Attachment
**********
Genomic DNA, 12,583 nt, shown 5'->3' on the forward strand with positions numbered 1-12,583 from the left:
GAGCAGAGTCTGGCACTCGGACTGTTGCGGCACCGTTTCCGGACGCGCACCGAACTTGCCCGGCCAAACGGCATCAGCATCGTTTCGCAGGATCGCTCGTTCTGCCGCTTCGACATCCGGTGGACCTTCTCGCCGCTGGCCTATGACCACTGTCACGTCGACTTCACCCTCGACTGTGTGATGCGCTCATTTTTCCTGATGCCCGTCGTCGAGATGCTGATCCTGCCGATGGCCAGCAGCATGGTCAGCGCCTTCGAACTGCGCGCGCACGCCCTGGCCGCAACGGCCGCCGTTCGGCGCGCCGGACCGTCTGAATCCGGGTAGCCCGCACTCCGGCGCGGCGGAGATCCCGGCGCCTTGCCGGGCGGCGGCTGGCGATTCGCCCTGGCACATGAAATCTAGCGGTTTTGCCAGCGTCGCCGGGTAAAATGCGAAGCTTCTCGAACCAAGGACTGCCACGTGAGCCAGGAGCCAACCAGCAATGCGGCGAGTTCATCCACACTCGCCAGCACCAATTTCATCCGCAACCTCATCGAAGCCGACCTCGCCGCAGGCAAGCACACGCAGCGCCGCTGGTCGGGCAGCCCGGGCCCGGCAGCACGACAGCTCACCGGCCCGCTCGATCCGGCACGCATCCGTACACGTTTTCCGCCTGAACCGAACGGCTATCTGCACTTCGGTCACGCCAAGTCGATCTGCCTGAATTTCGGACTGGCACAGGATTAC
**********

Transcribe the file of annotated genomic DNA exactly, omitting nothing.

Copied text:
Genomic DNA, 12,583 nt, shown 5'->3' on the forward strand with positions numbered 1-12,583 from the left:
GAGCAGAGTCTGGCACTCGGACTGTTGCGGCACCGTTTCCGGACGCGCACCGAACTTGCCCGGCCAAACGGCATCAGCATCGTTTCGCAGGATCGCTCGTTCTGCCGCTTCGACATCCGGTGGACCTTCTCGCCGCTGGCCTATGACCACTGTCACGTCGACTTCACCCTCGACTGTGTGATGCGCTCATTTTTCCTGATGCCCGTCGTCGAGATGCTGATCCTGCCGATGGCCAGCAGCATGGTCAGCGCCTTCGAACTGCGCGCGCACGCCCTGGCCGCAACGGCCGCCGTTCGGCGCGCCGGACCGTCTGAATCCGGGTAGCCCGCACTCCGGCGCGGCGGAGATCCCGGCGCCTTGCCGGGCGGCGGCTGGCGATTCGCCCTGGCACATGAAATCTAGCGGTTTTGCCAGCGTCGCCGGGTAAAATGCGAAGCTTCTCGAACCAAGGACTGCCACGTGAGCCAGGAGCCAACCAGCAATGCGGCGAGTTCATCCACACTCGCCAGCACCAATTTCATCCGCAACCTCATCGAAGCCGACCTCGCCGCAGGCAAGCACACGCAGCGCCGCTGGTCGGGCAGCCCGGGCCCGGCAGCACGACAGCTCACCGGCCCGCTCGATCCGGCACGCATCCGTACACGTTTTCCGCCTGAACCGAACGGCTATCTGCACTTCGGTCACGCCAAGTCGATCTGCCTGAATTTCGGACTGGCACAGGATTAC